“The government is running an economy based on government investment which is not a good sign. The policies are adopted on an ad hoc basis, without having enough data. Also, there remain questions about authenticity of the available data,” he said.

He also questioned the authenticity and estimation of GDP growth, asking that while major economic indicators were declining, how the GDP could grow.

“If the private sector investment does not increase, how can the GDP grow?” he wondered.

CPD Executive Director Fahmida Khatun said during the April-June period of 2019, a total of Tk15,460 crore bank loan was rescheduled and another Tk54,464 crore was written off.

"The government also provided Tk1,100 crore bailout package to rescue Farmers Bank. This has set a bad example and will encourage other banks to indulge in irregularities,” she observed.

“Earlier, we used to see bad loans only in state-owned banks. But now we see the private banks are also in the race. It means the efficiency of the private banks is also declining,” she noted.

CPD Research Director Khondaker Golam Moazzem said volatility in the country’s stock market was leading  to further crisis in the economy.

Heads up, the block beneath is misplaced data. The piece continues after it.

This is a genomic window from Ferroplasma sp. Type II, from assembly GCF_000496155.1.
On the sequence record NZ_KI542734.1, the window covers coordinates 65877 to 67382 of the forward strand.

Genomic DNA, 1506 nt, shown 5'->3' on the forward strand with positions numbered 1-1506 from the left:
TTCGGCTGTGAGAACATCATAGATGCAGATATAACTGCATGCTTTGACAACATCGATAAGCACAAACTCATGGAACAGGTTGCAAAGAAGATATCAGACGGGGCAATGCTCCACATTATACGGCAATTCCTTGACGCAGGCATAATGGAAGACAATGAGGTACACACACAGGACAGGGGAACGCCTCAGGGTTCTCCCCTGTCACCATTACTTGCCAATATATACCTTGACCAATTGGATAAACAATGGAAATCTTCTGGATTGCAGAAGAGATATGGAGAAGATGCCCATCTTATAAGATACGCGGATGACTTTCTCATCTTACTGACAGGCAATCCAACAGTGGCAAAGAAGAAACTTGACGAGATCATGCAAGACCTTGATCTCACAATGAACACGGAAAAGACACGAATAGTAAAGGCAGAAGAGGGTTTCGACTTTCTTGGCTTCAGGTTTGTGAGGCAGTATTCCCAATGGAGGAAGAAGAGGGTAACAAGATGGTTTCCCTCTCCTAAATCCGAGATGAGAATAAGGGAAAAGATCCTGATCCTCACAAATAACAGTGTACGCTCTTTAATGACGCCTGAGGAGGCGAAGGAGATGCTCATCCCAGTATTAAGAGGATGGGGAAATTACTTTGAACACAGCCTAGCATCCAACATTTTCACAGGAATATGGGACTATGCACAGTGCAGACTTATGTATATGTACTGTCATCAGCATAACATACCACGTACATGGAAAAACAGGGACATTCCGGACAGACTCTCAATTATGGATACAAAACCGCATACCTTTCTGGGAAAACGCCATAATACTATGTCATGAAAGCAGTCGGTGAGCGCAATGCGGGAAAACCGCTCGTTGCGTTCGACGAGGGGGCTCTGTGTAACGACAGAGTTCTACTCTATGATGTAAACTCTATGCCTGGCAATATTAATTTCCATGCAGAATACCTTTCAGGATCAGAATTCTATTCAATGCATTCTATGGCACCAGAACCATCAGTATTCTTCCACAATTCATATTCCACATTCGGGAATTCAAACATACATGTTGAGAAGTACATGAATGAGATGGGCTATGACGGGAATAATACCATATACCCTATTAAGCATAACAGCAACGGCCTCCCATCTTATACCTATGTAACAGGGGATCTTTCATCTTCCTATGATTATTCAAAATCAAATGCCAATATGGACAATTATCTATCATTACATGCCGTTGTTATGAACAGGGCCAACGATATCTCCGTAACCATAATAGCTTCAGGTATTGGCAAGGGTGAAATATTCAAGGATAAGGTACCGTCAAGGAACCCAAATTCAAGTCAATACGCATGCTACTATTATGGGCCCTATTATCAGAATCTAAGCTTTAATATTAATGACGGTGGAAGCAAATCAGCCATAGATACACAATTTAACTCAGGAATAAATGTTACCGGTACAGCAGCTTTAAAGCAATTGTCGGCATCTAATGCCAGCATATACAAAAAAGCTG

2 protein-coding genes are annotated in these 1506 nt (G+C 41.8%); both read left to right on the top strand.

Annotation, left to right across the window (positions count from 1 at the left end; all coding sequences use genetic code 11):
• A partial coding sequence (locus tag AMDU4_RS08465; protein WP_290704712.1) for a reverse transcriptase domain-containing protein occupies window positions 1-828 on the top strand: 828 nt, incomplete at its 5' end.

“Lack of good governance and inactive role of institutional investors are major problems in the stock market. As of October, only nine companies reported higher dividends, 52 companies’ dividends declined and 23 companies declared no dividend,” he said.

He said the government tried to stabilize the stock market only through injecting money.

“Such measures are short lived and the market will become volatile soon. Injecting cash will never solve the problem. The leadership of the securities regulator should be reconstituted to strengthen the stock market. Also, the Financial Reporting Council should be reformed to ensure quality IPOs,” he said.

CPD Distinguished Fellow Mustafizur Rahman said the balance of trade was negative in the first quarter of the current fiscal year for the first time in the last 10 years.